Court Overrules DEP, Finds Developer Was Entitled to Exemption From Highlands Act

The New Jersey Appellate Division delivered a rebuke to the state’s Department of Environmental Protection (DEP) on August 1, finding that DEP’s Commissioner ignored undisputed evidence and made critical legal errors in holding that two development projects did not qualify for an exemption from the strict requirements of the Highlands Water Protection and Planning Act. The court’s decision in Lakeside Manor v. State of New Jersey Department of Environmental Protection reversed the Commissioner’s decision, finding that the developer had satisfied all statutory requirements for the exemption.

New Jersey Legislature Extends Special Appraisal Rules for Land Preservation Efforts in Highlands Region

Owners of land subject to the 2004 Highlands Water Protection and Planning Act (Highlands Act) who preserve their land under the Green Acres Program or the State Farmland Preservation Program will benefit from special appraisal rules for five more years, thanks to legislation signed into law by Governor Christie on September 9. Under the “dual appraisal” provision, which expired last year but has now been extended to 2014, landowners receive two appraisals — one based on current property value, and one based on pre-Highlands Act zoning and other restrictions — and the higher appraisal is used as the basis for negotiation with the State on the appropriate payment.

Yes, Building in the Highlands Preservation Area is Possible: Court Upholds NJDEP Exemption for Church Project as “Reconstruction” Within “Footprint” of Previous Development

New Jersey’s Highlands Water Protection and Planning Act (Highlands Act), which created and granted substantial powers to a regional Council, has engendered significant controversy, especially with respect to the strict development restrictions it imposes within a statutorily defined preservation area. Certain redevelopment projects, however, are exempt from those restrictions, and a recent Appellate Division upheld the New Jersey Department of Environmental Protection’s (NJDEP) interpretation of key statutory provisions when it determined that a multi-purpose redevelopment project qualified for such an exemption.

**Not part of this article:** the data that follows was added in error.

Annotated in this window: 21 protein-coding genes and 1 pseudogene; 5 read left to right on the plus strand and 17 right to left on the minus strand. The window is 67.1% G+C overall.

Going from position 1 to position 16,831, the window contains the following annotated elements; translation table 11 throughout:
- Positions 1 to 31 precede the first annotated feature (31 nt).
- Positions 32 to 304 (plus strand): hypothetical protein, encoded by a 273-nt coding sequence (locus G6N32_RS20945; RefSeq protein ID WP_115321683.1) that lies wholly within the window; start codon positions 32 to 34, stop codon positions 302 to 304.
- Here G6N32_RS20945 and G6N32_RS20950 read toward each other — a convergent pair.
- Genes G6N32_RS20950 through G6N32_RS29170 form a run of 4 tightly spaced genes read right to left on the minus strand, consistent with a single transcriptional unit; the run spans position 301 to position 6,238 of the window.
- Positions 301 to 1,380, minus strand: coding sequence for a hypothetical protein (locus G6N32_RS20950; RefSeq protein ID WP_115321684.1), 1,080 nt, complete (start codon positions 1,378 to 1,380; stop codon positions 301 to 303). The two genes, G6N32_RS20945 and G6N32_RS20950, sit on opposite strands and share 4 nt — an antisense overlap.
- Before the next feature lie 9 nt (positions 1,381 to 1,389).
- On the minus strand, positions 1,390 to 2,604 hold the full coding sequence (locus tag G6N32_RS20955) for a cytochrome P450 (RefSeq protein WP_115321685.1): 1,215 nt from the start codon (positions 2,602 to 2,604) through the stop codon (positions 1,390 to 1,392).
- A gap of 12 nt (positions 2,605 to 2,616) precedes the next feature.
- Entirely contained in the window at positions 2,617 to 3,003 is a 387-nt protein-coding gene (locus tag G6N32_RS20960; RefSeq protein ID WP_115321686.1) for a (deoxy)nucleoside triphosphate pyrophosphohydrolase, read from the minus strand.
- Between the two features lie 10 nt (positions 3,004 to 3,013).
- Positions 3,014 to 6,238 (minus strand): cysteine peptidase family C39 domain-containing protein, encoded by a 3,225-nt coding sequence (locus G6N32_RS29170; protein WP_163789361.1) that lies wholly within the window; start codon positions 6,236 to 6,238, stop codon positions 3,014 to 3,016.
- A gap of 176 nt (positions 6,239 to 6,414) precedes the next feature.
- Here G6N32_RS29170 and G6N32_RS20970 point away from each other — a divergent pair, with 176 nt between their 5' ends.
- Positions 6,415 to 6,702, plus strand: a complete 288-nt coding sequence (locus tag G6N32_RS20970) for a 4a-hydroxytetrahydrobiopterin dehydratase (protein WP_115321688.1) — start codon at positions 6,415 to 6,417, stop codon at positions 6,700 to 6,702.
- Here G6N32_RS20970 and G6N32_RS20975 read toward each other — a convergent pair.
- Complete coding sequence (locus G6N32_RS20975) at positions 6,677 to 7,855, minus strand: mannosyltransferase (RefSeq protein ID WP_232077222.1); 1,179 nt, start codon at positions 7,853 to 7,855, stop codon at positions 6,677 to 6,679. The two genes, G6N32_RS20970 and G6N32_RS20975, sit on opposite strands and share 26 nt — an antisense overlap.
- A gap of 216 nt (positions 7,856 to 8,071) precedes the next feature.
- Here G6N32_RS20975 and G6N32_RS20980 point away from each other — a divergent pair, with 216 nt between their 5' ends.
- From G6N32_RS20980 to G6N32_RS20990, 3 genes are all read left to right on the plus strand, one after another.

Stunted Growth: U.S. Supreme Court Declines Review of Challenge to the New Jersey Highlands Act

The Supreme Court of the United States recently declined to review a multi-plaintiff citizen challenge to the New Jersey Highlands Water Protection and Planning Act. The case, Shope v. State, which has been floating through the New Jersey court system since April 2007, finally met its end when the Supreme Court denied the petition for certiorari on June 28, 2010.

Here Comes the Sun: New Jersey Exempts Solar Panels from Impervious Coverage Limits

A recently enacted New Jersey law encourages the use of solar energy by allowing solar panels to be excluded from the computation of impervious coverage when determining whether a development project complies with impervious coverage limitations. The new law, P.L.2010, c.4 , amends the Pinelands Protection Act, Coastal Area Facility Review Act, Highlands Water Protection and Planning Act, County Planning Act, Waterfront Development Law, and Municipal Land Use Law, as well as laws pertaining to the conversion of age-restricted community developments.